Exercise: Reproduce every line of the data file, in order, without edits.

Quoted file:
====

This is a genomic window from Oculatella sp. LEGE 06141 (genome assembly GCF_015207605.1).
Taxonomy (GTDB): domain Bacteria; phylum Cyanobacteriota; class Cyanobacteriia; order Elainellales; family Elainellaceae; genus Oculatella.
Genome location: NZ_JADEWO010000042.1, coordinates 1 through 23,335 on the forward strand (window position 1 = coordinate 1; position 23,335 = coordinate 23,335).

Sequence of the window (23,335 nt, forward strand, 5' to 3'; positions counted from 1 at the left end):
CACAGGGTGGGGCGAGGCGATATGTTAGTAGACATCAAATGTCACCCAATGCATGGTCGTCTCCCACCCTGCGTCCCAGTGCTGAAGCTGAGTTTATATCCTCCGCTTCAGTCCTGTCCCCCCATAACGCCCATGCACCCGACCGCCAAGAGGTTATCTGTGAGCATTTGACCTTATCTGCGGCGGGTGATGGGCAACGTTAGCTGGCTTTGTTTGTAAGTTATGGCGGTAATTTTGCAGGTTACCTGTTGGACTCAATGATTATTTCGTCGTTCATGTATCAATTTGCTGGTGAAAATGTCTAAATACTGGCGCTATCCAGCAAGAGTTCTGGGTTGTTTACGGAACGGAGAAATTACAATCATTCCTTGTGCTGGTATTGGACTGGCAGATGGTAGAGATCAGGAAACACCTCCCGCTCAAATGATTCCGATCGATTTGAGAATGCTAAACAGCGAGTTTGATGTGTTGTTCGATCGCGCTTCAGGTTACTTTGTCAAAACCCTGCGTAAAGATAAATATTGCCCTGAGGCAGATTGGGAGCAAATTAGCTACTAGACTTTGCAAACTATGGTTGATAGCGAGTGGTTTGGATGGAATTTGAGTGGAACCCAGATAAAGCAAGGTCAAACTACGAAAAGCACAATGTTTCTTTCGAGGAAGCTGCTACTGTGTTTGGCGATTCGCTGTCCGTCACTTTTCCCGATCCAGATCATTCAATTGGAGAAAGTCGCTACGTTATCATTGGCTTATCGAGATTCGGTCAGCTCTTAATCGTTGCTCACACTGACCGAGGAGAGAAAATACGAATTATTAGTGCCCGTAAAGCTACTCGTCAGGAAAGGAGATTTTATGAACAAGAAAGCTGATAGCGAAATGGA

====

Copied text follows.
This is a genomic window from Oculatella sp. LEGE 06141 (genome assembly GCF_015207605.1).
Taxonomy (GTDB): domain Bacteria; phylum Cyanobacteriota; class Cyanobacteriia; order Elainellales; family Elainellaceae; genus Oculatella.
Genome location: NZ_JADEWO010000042.1, coordinates 1 through 23,335 on the forward strand (window position 1 = coordinate 1; position 23,335 = coordinate 23,335).

Sequence of the window (23,335 nt, forward strand, 5' to 3'; positions counted from 1 at the left end):
CACAGGGTGGGGCGAGGCGATATGTTAGTAGACATCAAATGTCACCCAATGCATGGTCGTCTCCCACCCTGCGTCCCAGTGCTGAAGCTGAGTTTATATCCTCCGCTTCAGTCCTGTCCCCCCATAACGCCCATGCACCCGACCGCCAAGAGGTTATCTGTGAGCATTTGACCTTATCTGCGGCGGGTGATGGGCAACGTTAGCTGGCTTTGTTTGTAAGTTATGGCGGTAATTTTGCAGGTTACCTGTTGGACTCAATGATTATTTCGTCGTTCATGTATCAATTTGCTGGTGAAAATGTCTAAATACTGGCGCTATCCAGCAAGAGTTCTGGGTTGTTTACGGAACGGAGAAATTACAATCATTCCTTGTGCTGGTATTGGACTGGCAGATGGTAGAGATCAGGAAACACCTCCCGCTCAAATGATTCCGATCGATTTGAGAATGCTAAACAGCGAGTTTGATGTGTTGTTCGATCGCGCTTCAGGTTACTTTGTCAAAACCCTGCGTAAAGATAAATATTGCCCTGAGGCAGATTGGGAGCAAATTAGCTACTAGACTTTGCAAACTATGGTTGATAGCGAGTGGTTTGGATGGAATTTGAGTGGAACCCAGATAAAGCAAGGTCAAACTACGAAAAGCACAATGTTTCTTTCGAGGAAGCTGCTACTGTGTTTGGCGATTCGCTGTCCGTCACTTTTCCCGATCCAGATCATTCAATTGGAGAAAGTCGCTACGTTATCATTGGCTTATCGAGATTCGGTCAGCTCTTAATCGTTGCTCACACTGACCGAGGAGAGAAAATACGAATTATTAGTGCCCGTAAAGCTACTCGTCAGGAAAGGAGATTTTATGAACAAGAAAGCTGATAGCGAAATGGA